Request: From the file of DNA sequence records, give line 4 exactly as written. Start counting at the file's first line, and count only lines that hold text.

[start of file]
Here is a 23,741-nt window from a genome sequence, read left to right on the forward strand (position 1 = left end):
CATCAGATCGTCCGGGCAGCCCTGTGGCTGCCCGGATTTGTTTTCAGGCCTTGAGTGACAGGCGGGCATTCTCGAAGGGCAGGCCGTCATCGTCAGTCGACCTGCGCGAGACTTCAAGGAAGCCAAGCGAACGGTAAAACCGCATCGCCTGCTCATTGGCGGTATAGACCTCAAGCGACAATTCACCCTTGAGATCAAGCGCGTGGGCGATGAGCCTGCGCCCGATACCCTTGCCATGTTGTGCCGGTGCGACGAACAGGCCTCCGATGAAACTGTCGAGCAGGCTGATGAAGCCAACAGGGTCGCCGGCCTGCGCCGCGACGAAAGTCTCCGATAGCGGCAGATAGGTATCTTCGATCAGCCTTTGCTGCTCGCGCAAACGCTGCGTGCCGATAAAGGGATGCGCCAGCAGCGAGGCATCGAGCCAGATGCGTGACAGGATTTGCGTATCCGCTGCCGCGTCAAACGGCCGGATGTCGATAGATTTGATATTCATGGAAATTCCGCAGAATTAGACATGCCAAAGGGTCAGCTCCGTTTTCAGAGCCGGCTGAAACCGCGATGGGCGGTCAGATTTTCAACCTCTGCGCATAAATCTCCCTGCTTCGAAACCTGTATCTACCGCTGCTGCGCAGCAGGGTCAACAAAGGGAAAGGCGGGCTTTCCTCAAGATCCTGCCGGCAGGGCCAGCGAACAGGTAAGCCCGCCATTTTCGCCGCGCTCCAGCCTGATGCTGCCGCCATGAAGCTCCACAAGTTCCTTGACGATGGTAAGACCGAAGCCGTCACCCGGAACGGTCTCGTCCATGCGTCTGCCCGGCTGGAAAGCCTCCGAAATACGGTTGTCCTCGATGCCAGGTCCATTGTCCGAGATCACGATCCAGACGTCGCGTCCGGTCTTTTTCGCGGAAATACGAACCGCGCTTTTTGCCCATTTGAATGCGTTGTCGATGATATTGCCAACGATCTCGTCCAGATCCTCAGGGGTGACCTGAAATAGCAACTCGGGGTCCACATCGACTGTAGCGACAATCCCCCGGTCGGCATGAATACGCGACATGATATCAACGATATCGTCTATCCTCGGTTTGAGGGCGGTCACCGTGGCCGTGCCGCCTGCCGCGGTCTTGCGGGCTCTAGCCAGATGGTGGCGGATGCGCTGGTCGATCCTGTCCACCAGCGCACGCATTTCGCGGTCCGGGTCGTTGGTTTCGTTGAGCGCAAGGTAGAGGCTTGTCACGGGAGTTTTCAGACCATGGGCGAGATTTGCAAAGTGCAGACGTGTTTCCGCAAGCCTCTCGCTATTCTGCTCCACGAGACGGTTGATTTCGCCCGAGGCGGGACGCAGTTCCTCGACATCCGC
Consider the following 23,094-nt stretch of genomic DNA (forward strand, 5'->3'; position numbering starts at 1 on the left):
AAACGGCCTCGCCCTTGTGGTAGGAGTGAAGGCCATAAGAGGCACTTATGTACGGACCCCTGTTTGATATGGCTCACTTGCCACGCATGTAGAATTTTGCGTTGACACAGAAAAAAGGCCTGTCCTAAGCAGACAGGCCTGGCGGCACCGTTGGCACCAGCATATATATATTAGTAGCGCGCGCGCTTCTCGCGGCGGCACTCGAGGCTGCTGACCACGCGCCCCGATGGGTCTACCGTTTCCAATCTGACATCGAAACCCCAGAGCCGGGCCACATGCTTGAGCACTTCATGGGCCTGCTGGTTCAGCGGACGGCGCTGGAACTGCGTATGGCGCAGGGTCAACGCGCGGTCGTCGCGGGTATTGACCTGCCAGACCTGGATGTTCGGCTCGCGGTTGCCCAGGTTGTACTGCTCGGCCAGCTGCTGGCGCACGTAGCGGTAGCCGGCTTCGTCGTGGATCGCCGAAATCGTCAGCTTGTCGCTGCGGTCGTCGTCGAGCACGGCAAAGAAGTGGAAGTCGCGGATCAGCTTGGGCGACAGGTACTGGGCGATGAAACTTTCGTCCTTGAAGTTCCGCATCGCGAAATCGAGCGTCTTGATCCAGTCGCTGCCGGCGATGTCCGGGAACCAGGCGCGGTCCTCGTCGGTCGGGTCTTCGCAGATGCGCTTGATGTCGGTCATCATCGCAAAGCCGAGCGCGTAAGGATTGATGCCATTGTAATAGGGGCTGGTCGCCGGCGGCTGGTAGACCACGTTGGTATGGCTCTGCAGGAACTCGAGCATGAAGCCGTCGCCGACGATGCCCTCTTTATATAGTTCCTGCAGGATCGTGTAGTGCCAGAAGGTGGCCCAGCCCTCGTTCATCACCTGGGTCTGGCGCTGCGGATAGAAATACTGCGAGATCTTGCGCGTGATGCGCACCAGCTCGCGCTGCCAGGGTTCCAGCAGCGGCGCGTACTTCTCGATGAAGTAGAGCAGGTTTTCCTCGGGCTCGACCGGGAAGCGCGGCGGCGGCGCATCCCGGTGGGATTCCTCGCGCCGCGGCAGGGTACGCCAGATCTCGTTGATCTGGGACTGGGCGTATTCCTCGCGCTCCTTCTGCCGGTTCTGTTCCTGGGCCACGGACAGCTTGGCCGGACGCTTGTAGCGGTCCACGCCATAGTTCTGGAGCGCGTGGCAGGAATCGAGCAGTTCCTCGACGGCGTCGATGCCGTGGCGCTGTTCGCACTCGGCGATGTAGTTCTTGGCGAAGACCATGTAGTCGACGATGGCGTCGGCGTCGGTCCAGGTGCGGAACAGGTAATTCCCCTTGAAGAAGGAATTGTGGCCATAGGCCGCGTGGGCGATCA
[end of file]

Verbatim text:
AAACGGCCTCGCCCTTGTGGTAGGAGTGAAGGCCATAAGAGGCACTTATGTACGGACCCCTGTTTGATATGGCTCACTTGCCACGCATGTAGAATTTTGCGTTGACACAGAAAAAAGGCCTGTCCTAAGCAGACAGGCCTGGCGGCACCGTTGGCACCAGCATATATATATTAGTAGCGCGCGCGCTTCTCGCGGCGGCACTCGAGGCTGCTGACCACGCGCCCCGATGGGTCTACCGTTTCCAATCTGACATCGAAACCCCAGAGCCGGGCCACATGCTTGAGCACTTCATGGGCCTGCTGGTTCAGCGGACGGCGCTGGAACTGCGTATGGCGCAGGGTCAACGCGCGGTCGTCGCGGGTATTGACCTGCCAGACCTGGATGTTCGGCTCGCGGTTGCCCAGGTTGTACTGCTCGGCCAGCTGCTGGCGCACGTAGCGGTAGCCGGCTTCGTCGTGGATCGCCGAAATCGTCAGCTTGTCGCTGCGGTCGTCGTCGAGCACGGCAAAGAAGTGGAAGTCGCGGATCAGCTTGGGCGACAGGTACTGGGCGATGAAACTTTCGTCCTTGAAGTTCCGCATCGCGAAATCGAGCGTCTTGATCCAGTCGCTGCCGGCGATGTCCGGGAACCAGGCGCGGTCCTCGTCGGTCGGGTCTTCGCAGATGCGCTTGATGTCGGTCATCATCGCAAAGCCGAGCGCGTAAGGATTGATGCCATTGTAATAGGGGCTGGTCGCCGGCGGCTGGTAGACCACGTTGGTATGGCTCTGCAGGAACTCGAGCATGAAGCCGTCGCCGACGATGCCCTCTTTATATAGTTCCTGCAGGATCGTGTAGTGCCAGAAGGTGGCCCAGCCCTCGTTCATCACCTGGGTCTGGCGCTGCGGATAGAAATACTGCGAGATCTTGCGCGTGATGCGCACCAGCTCGCGCTGCCAGGGTTCCAGCAGCGGCGCGTACTTCTCGATGAAGTAGAGCAGGTTTTCCTCGGGCTCGACCGGGAAGCGCGGCGGCGGCGCATCCCGGTGGGATTCCTCGCGCCGCGGCAGGGTACGCCAGATCTCGTTGATCTGGGACTGGGCGTATTCCTCGCGCTCCTTCTGCCGGTTCTGTTCCTGGGCCACGGACAGCTTGGCCGGACGCTTGTAGCGGTCCACGCCATAGTTCTGGAGCGCGTGGCAGGAATCGAGCAGTTCCTCGACGGCGTCGATGCCGTGGCGCTGTTCGCACTCGGCGATGTAGTTCTTGGCGAAGACCATGTAGTCGACGATGGCGTCGGCGTCGGTCCAGGTGCGGAACAGGTAATTCCCCTTGAAGAAGGAATTGTGGCCATAGGCCGCGTGGGCGATCA